Guest post: Marty Betz, VP Technology
Today, YY and I attended ReadWriteWeb’s Real-Time Web Summit. It was held at the Computer History Museum in Mountain View, hosted by Marshall Kirkpatrick of ReadWriteWeb.com.
Like many conferences recently, they’d adopted a structure based on an open, spontaneous agenda which gets filled in by the participants during the first hour. It turns the meeting into a focused networking event that fosters exchange of technical questions and information between the attendees, and minimizes the time spent having one person speak at a large audience. This worked surprisingly well. It seems this is a natural evolution of conferences. Now that much of the information that was once delivered from a lectern can now be found online, meeting new people and discussing specific problems is where unique value is found. I’m always impressed by how many attendees are willing to put themselves out there and deliver a semi-impromptu presentation, or run a discussion.
The talks ranged widely, from protocols underlying real-time communication, to human factors associated with information processing, to data extraction and natural language filtering techniques. Of course, there was also a good share of “how do we monetize this” chitchat.
My initial observations are that, even though the crowd was self-selected for real-time web interest, there was healthy cynicism about it’s value. One talk was even titled “Why do you hate real-time…” On the other hand, there was a palpable sense that something important will emerge out of the web’s new, faster and denser information flows; we just can’t predict what it is yet.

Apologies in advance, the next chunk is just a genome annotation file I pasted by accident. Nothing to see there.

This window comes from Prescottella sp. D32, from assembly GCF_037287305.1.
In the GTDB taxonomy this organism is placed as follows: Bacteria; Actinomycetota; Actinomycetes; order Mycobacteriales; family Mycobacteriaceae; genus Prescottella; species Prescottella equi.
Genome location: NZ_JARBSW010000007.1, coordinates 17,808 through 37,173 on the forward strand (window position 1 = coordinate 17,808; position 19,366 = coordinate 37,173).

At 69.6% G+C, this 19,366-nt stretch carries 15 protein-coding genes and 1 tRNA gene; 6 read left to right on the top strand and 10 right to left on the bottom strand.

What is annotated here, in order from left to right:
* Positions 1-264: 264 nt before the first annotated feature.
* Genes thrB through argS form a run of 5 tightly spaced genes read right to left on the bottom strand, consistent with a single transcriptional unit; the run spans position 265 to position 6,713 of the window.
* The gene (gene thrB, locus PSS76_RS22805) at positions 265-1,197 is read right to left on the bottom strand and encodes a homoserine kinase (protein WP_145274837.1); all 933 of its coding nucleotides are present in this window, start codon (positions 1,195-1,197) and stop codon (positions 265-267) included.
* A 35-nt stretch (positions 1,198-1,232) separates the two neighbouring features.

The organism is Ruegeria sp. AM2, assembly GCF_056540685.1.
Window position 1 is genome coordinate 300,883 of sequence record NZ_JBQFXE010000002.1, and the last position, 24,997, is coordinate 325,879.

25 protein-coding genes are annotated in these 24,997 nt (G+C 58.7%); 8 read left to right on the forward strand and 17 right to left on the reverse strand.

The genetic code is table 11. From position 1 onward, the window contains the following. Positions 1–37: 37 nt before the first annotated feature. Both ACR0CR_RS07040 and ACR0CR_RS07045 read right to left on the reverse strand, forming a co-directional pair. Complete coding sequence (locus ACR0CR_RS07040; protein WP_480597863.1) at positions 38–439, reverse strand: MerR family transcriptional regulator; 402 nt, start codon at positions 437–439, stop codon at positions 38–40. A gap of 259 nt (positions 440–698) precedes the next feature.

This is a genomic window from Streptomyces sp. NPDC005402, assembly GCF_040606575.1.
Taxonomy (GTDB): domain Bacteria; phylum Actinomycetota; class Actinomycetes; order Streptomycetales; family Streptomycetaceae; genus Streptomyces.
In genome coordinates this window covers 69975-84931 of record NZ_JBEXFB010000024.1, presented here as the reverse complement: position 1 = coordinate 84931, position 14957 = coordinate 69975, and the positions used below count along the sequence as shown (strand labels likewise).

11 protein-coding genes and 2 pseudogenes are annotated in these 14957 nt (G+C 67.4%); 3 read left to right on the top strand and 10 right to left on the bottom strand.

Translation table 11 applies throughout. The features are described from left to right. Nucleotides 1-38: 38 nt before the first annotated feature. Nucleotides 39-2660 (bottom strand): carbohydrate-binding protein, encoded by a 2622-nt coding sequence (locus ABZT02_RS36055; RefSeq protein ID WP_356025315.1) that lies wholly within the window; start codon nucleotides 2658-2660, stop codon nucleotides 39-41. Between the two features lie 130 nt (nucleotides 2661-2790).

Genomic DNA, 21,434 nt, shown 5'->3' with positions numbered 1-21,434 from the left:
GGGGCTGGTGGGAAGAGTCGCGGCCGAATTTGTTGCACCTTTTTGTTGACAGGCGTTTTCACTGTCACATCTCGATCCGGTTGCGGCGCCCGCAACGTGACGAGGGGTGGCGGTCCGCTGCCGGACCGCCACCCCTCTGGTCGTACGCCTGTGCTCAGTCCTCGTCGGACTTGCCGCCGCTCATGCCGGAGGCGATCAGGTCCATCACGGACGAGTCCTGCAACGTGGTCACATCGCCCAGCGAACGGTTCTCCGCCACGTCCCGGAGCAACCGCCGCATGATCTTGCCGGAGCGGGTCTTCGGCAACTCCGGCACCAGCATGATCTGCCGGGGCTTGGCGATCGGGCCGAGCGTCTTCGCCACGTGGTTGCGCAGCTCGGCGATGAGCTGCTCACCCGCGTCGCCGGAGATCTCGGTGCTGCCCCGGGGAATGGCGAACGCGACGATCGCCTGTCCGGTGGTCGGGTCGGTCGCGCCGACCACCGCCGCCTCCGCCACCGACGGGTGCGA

The host, Marshall, started by proposing a spectrum on which ideas were organized based on whether they focused on person-person communication, person-machine communication, machine-to-person, etc.
Every hour had several different talks to choose from. I first dropped in on a talk about the service PubSubHubbub from Google, and then another about linguistic techniques for filtering twitter feeds. My next hour included discussion of structured information and tools for collecting and deriving structured entity relationships.
YY ran a great session on how to make use of the way the web changes, over the course of the day — and longer time periods. It raised questions about how can you distinguish the significant change patterns from the incidental ones? It evolved into discussions of when and how long “old” information remains valuable, and it gives valuable context to recent data. Others in the group talked about filtering highly noisy sources, the practical requirements and limits of human attention, questions of push vs. pull information delivery, and the frequency with which people can really ingest and make use of content streams.
I finished the conference attending two light afternoon talks. The first was on the importance of “emotion” in the value we attach to real-time content. There was animated conversation about how data you get from another specific individual can come with the baggage and the benefits of your immediate relationship and that person’s mood. Finally, I enjoyed a round table discussion of how soon “augmented reality” will become a reality.
Overall, I thought the conference was a great experience. As usual, the web continues to change year after year, and new problems arise, raising new opportunities. I am confident that the increase in real time data will, like other changes in the past, inspire FirstRain to find unique loads of derived value in the web.